Warner Bros. // 1973 // 124 Minutes // Rated R
Reviewed by Judge Nicholas Sylvain (Retired) // November 29th, 2001
A man's got to know his limitations.
A well-measured blend of suspense and action, the synergy of the script and acting make Magnum Force a contender for the strongest entry in the "Dirty Harry" series of films and a classic film in its own right. Brought to disc in fine technical form by Warner Brothers, the light coating of extra content will leave a fan of the series hungry for more.
Someone is trying to put the courts of San Francisco out of business. Starting with brutal mob boss Carmine Ricca (Richard Devon) and his cohorts, a nameless motorcycle policeman is executing the criminal class, even down to a pimp who killed one of his wayward prostitutes. An annoyed Lt. Briggs (Hal Holbrook) keeps Harry Callahan (Clint Eastwood) off the case, but soon the steady body count forces his hand, and "Dirty Harry" is let loose with his bemused and quietly fearful partner Early Smith (Felton Perry).
At first, Callahan thinks that unhinged, burnt-out motorcycle cop and friend Charlie McCoy (Mitch Ryan) is the suspect. However, when the unknown assassin kills Charlie, another mobster and two drug-addled innocents, Harry realizes that he faces an enemy that goes far deeper and is far more dangerous than he had imagined. As Callahan begins to put the pieces together, so do his opponents, who recognize the threat to their death squad activities. Harry Callahan is faced with determined opponents as he fights his desperate battle to survive and maintain the system of justice.
In the sure hands of writer John Milius (Apocalypse Now, Conan the Barbarian, Red Dawn) and director Ted Post (Hang 'Em High, Beneath the Planet of the Apes), Magnum Force builds upon the solid foundation of Dirty Harry to create a bleak yet enthralling tale of vigilante justice. This second film in the "Dirty Harry" genre achieves that success by playing the audience against its own preconceptions. We expect Inspector Harry Callahan to side with his vigilante brethren, knowing that our hero considers the court system to be deeply flawed and is quite capable of throwing rules out the window when true justice is required. So, when we find that Callahan becomes the lone crusader for the rule of law, however flawed, over the rule of vigilante justice, the ironic reversal is exquisite.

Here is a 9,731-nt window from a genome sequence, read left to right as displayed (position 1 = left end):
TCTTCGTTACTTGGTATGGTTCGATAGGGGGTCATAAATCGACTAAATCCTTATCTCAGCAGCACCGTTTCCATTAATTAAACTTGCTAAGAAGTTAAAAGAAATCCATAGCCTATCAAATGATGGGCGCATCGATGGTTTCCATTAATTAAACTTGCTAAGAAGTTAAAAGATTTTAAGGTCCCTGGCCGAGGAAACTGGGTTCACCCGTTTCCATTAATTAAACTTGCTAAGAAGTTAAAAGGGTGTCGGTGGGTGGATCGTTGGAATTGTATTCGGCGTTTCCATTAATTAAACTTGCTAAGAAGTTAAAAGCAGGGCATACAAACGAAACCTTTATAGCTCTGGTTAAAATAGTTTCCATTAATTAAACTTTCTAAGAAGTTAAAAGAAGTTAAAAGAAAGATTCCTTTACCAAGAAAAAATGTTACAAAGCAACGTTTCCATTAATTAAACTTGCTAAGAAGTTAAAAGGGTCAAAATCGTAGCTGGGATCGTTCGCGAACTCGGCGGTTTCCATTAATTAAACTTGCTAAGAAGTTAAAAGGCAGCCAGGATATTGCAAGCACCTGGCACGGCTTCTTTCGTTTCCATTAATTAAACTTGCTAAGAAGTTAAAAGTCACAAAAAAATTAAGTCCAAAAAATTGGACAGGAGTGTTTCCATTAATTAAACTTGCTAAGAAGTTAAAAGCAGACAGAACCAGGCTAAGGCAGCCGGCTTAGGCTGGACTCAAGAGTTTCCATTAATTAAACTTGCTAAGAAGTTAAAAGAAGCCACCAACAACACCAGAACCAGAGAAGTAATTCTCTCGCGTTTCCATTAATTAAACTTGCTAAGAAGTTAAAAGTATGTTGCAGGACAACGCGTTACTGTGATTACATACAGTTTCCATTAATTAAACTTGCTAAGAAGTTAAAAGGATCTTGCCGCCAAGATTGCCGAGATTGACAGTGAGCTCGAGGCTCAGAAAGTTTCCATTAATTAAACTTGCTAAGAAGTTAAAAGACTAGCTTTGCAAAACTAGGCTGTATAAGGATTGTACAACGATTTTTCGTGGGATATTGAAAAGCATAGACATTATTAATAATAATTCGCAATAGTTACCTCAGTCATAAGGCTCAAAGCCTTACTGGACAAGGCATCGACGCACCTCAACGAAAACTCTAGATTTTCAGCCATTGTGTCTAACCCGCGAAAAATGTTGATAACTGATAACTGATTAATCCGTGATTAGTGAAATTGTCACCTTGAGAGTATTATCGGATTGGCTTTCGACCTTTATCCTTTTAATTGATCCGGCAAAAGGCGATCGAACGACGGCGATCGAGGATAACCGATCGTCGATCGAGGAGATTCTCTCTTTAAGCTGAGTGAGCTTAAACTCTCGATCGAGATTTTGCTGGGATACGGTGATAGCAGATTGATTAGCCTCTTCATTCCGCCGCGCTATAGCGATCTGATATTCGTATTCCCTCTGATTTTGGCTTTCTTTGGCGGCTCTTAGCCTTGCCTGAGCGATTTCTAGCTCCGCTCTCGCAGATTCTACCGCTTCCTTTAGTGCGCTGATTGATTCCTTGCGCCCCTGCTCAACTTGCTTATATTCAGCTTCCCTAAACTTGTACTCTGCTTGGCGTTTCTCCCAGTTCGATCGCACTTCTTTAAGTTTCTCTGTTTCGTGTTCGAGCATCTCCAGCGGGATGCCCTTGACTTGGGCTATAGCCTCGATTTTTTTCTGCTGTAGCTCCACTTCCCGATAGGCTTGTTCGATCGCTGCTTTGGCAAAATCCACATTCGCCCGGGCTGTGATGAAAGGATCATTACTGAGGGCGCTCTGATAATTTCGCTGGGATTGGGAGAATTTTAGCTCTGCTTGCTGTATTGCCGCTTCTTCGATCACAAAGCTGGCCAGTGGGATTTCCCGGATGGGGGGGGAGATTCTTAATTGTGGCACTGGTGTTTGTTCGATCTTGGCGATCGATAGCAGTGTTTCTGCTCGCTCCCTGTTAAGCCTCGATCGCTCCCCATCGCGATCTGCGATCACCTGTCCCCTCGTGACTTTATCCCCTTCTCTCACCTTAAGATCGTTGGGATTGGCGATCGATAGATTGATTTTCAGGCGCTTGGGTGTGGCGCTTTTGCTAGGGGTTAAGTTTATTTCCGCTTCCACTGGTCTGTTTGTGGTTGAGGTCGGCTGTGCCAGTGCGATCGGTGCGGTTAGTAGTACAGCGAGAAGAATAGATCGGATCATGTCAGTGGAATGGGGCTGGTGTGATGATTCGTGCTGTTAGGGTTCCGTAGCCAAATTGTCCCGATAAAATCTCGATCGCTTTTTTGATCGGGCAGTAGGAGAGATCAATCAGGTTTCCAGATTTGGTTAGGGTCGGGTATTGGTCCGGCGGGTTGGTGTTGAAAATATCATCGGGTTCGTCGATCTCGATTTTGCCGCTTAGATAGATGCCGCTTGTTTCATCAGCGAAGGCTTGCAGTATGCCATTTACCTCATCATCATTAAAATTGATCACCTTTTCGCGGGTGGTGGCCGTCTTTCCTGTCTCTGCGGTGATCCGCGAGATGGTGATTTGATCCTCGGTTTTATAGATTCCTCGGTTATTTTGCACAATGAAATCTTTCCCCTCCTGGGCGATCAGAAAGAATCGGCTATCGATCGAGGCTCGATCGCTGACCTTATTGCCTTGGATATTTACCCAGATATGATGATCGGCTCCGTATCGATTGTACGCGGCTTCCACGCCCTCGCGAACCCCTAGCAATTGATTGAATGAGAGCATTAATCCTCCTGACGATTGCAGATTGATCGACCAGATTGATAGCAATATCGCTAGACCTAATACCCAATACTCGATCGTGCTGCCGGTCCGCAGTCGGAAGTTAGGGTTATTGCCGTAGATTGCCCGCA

Upon noticing that both director Ted Post and star Clint Eastwood dealt with the vigilante conundrum several years previously in Hang 'Em High, one might suspect intentional, though subtle, social commentary. In each case, organized retribution against perceived evil goes disastrously wrong and our reluctant hero, at times contemptuous of the court system, faces personal loss and great peril as he forgoes the siren song of vigilante justice for a justice that is less certain but morally preferable to the unspeakable crime of an innocent's murder. One might conclude that the pair finds vigilante justice completely reprehensible, except for the moral ambiguity that resulted when Eastwood took a triple-threat director/producer/actor crack at the subject in Sudden Impact. Perhaps Inspector Callahan himself best summarizes the overall message in Magnum Force: "Nothing wrong with shooting, as long as the right people get shot."
Aside from Clint Eastwood (Space Cowboys, Escape from Alcatraz, The Eiger Sanction), who is in his prime Dirty Harry years, the acting chores in Magnum Force fall largely on the capable shoulders of Hal Holbrook (Men of Honor, The Firm, Capricorn One) and Felton Perry (Dumb and Dumber, Robocop). Holbrook plays his cards close to the vest, showing only enough sardonic wit and annoyance to keep the audience guessing. Perry acquits himself well as the loyal partner, a capable professional with a sense of humor. Mitch Ryan (Lethal Weapon, Judge Dredd) adds a quality touch of pathos as Charlie McCoy, the burnt-out motorcycle cop and Callahan friend. The rest of the roles aren't fleshed out enough for real acting muscles, but you might be surprised by the presence of David Soul (Starsky and Hutch), Tim Matheson (Fletch, Animal House), and Robert Urich (too many TV movies and shows to count!). On an equally pleasing note, blink and you may miss a less than clothed Suzanne Somers getting killed in the poolside massacre.